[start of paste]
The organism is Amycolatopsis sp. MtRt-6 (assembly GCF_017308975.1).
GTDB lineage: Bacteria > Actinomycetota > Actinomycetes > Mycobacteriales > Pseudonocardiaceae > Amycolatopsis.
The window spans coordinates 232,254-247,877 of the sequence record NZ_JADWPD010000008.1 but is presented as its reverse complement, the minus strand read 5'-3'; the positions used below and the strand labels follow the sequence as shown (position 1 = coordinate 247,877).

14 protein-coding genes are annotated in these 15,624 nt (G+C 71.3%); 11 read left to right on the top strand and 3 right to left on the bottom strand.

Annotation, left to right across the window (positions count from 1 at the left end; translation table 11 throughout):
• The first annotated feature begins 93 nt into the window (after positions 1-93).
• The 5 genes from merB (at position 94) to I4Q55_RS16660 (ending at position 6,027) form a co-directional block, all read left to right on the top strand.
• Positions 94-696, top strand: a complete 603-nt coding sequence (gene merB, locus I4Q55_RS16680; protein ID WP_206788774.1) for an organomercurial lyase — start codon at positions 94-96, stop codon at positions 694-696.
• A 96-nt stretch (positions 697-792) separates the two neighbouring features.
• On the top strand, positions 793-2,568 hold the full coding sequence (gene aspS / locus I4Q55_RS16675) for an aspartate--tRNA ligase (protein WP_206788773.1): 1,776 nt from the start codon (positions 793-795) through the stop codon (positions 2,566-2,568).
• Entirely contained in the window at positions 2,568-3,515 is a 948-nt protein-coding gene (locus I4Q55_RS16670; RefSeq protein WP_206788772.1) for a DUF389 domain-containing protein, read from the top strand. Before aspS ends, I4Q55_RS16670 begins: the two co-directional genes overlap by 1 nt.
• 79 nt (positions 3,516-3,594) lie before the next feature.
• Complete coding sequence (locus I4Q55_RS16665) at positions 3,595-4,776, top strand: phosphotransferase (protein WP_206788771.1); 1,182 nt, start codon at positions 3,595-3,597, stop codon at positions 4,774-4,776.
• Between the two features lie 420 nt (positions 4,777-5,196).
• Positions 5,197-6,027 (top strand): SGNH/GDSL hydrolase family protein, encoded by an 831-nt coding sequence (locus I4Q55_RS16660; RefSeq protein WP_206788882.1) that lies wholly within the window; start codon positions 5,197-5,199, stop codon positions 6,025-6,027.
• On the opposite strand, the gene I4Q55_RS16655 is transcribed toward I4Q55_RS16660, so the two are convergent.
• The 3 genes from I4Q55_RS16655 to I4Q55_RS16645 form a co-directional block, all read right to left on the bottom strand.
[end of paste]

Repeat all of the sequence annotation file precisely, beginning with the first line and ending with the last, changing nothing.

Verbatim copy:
The organism is Amycolatopsis sp. MtRt-6 (assembly GCF_017308975.1).
GTDB lineage: Bacteria > Actinomycetota > Actinomycetes > Mycobacteriales > Pseudonocardiaceae > Amycolatopsis.
The window spans coordinates 232,254-247,877 of the sequence record NZ_JADWPD010000008.1 but is presented as its reverse complement, the minus strand read 5'-3'; the positions used below and the strand labels follow the sequence as shown (position 1 = coordinate 247,877).

14 protein-coding genes are annotated in these 15,624 nt (G+C 71.3%); 11 read left to right on the top strand and 3 right to left on the bottom strand.

Annotation, left to right across the window (positions count from 1 at the left end; translation table 11 throughout):
• The first annotated feature begins 93 nt into the window (after positions 1-93).
• The 5 genes from merB (at position 94) to I4Q55_RS16660 (ending at position 6,027) form a co-directional block, all read left to right on the top strand.
• Positions 94-696, top strand: a complete 603-nt coding sequence (gene merB, locus I4Q55_RS16680; protein ID WP_206788774.1) for an organomercurial lyase — start codon at positions 94-96, stop codon at positions 694-696.
• A 96-nt stretch (positions 697-792) separates the two neighbouring features.
• On the top strand, positions 793-2,568 hold the full coding sequence (gene aspS / locus I4Q55_RS16675) for an aspartate--tRNA ligase (protein WP_206788773.1): 1,776 nt from the start codon (positions 793-795) through the stop codon (positions 2,566-2,568).
• Entirely contained in the window at positions 2,568-3,515 is a 948-nt protein-coding gene (locus I4Q55_RS16670; RefSeq protein WP_206788772.1) for a DUF389 domain-containing protein, read from the top strand. Before aspS ends, I4Q55_RS16670 begins: the two co-directional genes overlap by 1 nt.
• 79 nt (positions 3,516-3,594) lie before the next feature.
• Complete coding sequence (locus I4Q55_RS16665) at positions 3,595-4,776, top strand: phosphotransferase (protein WP_206788771.1); 1,182 nt, start codon at positions 3,595-3,597, stop codon at positions 4,774-4,776.
• Between the two features lie 420 nt (positions 4,777-5,196).
• Positions 5,197-6,027 (top strand): SGNH/GDSL hydrolase family protein, encoded by an 831-nt coding sequence (locus I4Q55_RS16660; RefSeq protein WP_206788882.1) that lies wholly within the window; start codon positions 5,197-5,199, stop codon positions 6,025-6,027.
• On the opposite strand, the gene I4Q55_RS16655 is transcribed toward I4Q55_RS16660, so the two are convergent.
• The 3 genes from I4Q55_RS16655 to I4Q55_RS16645 form a co-directional block, all read right to left on the bottom strand.